Every project managers wet dream 😀
Every project managers wet dream 😀
Welcome one and all to this week’s installment of late night links! Let’s get going!
- Cyanide & Happiness #3902: Bear With Me
- Android Wear’s Second Big Update is Coming
- A Herd of Zebras Had a Great Time Taking a Trip Around Brussels
- Peer-To-Peer Pet Boarding Marketplace DogVacay Launches Daycare
Charlie goes to DogVacay when we go on human vacations.
- Flip Flap Flop
- How to Combine Multiple Internet Connections Into One Super-Fast Pipe
This is interesting. I wonder if I can use the same technology on my home network to double the speed between my router and the switch?
- Butterfly Wings Are the Key to Glare-Free Phone Displays
- Change Into Non-Work Clothes at the End of the Day If You Work Remotely
Clothes? These people clearly don’t work remotely in the same way I do.
- Mexican Teen Sent to U.S. After Being Mistaken for American Girl
How does this happen?
- Oreo Dunking Trick Shots
- Type “Send Directions” Into Google to Navigate on Your Phone
This is cool. You can also type “Note to Self,” as it turns out.
- A Wetsuit That’s An Actual Suit is the Most Stylish Thing to Happen to Surfing
- Dilbert: Timelines
And we’re done for another week! See you next time, folks. Same time, same place.
There was one day last week where I accomplished more in the last hour of my day than I did in the previous 6ish. This happens to everyone from time to time: despite our best intentions, there are all sorts of things that can cause a workday to go sideways on us.
We all have unproductive days. Maybe an unexpected event throws your schedule for a loop. Maybe you’re not feeling well. Whatever the reason, it can be tough to get back on track. Here’s how to get past the dip in productivity and back into gear.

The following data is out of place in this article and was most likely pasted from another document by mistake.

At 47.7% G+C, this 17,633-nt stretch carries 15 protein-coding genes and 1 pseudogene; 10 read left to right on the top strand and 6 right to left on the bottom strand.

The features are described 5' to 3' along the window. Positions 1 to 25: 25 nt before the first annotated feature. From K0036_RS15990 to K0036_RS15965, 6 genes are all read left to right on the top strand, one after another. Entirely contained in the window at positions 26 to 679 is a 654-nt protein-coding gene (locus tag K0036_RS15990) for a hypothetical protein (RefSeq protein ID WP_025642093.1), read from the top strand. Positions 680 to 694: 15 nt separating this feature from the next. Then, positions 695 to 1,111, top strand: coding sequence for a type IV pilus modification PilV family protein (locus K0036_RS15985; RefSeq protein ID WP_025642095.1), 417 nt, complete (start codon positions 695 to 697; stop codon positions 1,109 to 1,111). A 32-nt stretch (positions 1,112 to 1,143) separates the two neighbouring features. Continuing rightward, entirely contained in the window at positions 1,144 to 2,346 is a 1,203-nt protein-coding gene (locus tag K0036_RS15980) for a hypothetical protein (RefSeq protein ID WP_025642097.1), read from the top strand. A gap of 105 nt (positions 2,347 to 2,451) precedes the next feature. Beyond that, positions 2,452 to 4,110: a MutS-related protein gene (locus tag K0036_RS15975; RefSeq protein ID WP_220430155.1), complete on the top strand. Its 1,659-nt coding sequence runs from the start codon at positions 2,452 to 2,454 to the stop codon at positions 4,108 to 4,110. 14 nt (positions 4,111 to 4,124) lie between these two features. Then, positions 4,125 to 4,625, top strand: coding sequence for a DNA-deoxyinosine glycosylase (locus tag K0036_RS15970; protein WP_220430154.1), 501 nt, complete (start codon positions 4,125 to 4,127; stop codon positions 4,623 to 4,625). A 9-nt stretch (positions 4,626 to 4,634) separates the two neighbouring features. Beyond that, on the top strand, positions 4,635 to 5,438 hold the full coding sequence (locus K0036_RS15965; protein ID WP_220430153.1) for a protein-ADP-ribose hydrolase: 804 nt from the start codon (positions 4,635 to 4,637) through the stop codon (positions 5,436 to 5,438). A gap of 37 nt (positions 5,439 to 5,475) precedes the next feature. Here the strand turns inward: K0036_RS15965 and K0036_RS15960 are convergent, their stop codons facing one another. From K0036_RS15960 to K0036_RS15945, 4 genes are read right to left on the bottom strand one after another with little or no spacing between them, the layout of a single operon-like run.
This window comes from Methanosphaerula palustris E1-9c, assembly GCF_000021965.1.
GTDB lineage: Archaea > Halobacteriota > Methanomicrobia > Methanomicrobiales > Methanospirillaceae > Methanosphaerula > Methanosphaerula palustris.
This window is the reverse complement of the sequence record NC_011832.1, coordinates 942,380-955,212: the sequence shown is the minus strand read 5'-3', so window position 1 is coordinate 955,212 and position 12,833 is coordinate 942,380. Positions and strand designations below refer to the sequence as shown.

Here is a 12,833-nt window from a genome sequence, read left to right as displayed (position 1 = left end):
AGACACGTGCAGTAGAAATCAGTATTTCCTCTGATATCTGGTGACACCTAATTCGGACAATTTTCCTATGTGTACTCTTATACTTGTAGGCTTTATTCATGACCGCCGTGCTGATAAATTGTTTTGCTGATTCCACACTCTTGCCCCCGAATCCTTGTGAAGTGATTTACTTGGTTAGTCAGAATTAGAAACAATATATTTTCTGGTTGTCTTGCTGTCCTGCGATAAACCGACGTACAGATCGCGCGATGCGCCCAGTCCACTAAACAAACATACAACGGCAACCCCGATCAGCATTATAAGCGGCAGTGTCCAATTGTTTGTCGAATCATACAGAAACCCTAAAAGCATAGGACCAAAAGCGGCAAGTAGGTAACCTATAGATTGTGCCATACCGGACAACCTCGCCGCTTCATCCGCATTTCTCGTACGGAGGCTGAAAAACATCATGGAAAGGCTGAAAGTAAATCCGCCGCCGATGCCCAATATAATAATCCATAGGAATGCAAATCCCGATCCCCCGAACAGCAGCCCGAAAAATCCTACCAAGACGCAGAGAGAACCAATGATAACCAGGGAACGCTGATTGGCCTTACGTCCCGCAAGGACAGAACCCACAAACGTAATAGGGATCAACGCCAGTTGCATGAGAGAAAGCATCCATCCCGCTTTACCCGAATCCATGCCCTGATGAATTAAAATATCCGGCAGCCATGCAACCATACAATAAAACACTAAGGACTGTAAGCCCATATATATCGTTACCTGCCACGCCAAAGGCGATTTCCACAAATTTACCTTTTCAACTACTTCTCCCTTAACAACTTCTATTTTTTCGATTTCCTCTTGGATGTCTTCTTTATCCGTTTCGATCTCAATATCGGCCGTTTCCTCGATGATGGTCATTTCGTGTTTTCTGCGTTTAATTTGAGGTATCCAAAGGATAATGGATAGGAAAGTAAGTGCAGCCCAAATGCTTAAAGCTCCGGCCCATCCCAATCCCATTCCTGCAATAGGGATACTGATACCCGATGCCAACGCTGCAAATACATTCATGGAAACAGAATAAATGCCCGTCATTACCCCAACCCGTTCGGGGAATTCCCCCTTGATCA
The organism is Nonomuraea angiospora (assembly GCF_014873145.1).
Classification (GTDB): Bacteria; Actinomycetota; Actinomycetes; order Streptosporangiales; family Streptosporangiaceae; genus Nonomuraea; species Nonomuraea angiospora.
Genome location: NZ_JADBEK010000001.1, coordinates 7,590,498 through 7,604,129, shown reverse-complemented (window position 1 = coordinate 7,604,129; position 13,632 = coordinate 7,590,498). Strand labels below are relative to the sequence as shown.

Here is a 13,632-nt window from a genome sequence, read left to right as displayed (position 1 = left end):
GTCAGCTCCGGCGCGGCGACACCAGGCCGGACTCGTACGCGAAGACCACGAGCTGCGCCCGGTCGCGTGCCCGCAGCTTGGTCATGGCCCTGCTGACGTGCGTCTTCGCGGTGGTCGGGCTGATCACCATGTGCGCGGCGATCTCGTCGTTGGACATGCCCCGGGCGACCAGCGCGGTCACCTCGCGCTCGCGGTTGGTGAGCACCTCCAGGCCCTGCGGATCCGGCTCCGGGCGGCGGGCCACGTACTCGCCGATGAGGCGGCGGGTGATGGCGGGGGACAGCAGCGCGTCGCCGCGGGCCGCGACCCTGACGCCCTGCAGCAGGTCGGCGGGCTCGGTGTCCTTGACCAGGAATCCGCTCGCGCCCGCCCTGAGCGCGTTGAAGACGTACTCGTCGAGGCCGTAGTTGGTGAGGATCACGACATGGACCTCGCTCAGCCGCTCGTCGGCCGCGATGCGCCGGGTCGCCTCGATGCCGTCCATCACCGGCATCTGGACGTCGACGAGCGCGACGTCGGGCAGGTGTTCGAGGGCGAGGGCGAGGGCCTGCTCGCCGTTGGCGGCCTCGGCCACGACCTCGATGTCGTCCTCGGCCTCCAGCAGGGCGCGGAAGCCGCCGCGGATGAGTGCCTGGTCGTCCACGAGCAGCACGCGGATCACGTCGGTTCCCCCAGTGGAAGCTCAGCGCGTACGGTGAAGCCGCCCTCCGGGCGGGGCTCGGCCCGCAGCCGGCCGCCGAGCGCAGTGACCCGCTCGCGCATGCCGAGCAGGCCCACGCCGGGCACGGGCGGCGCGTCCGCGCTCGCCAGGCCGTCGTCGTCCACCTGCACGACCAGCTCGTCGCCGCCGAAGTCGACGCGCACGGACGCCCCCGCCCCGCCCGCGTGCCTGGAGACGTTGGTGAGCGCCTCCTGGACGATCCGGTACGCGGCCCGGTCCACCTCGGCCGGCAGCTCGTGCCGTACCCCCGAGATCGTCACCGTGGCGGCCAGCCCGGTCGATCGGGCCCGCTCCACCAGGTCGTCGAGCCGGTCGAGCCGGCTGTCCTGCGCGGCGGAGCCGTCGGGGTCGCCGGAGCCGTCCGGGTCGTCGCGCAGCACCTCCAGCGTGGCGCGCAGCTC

For me, key to recovering when a day turns unproductive is to find a way to reset and tackle the remainder of the day with a renewed focus. I spend 15 or 20 minutes at the start of every day composing a to-do list and defining my action plan for the day, and when I find myself unable to execute on that plan for whatever reason I repeat that exercise and re-define my action plan based on my new reality. I also find it helps a lot to have a change of scenery: if I’m in the office and my day isn’t going the way I wanted it to then I’ll go home and work the rest of the day from there. If I’m already home then I might head to my favourite coffee place and spend an hour or two working in that environment.
I also find that as part of redefining my to-do list it’s important to be fully inclusive. My day consists of both big and small tasks, and it’s tempting when putting a list together to omit the small ones and just do them immediately, but of course this only leaves the big tasks where I’m more reliant on others and unforeseen things are more likely to occur. When things don’t go to plan it’s entirely possible to end up with a to-do list that has nothing checked off at the end of the day, and it’s important to me not to finish my day that way – I’d much rather spend my evening relaxing with at least a small sense of accomplishment than worrying about a perceived lack of achievement. If I’m only able to achieve smaller things that day then so be it, but that’s better than nothing and cause for correspondingly small celebration, but celebration nonetheless.
If you’re not able to recover your productivity within the working day? Well, that happens to the best of us and isn’t cause for panic. The article I’ve linked to above has some tips and tricks to help us get back on the metaphorical horse the following day.
- Daimler is Using EVs and Ridesharing to Teach Teen Drivers
- The Margin for Error is Crazy Small in This Cool Wingsuit Video
- There’s Two Sides to Every Story
- Apple Patents a System to Broadcast Your Availability for Calls
There are plenty of ways to do this already so I don’t know that a patent should be granted, but it’s a cool idea – as long as works across all types of phone, of course.
- Universal Record Gives All Your Music That Vinyl Sound
This is cool.
- Cyanide & Happiness #3897
- Yup, There’s a Sodastream for Cocktails
- Alcatel OneTouch Watch Review: No Beginner’s Luck Here
This is interesting. I like that there are cross-platform smartwatch options now, I’m just waiting for a standard.
- Google Search ‘Find My Phone’ To Locate Your Missing Android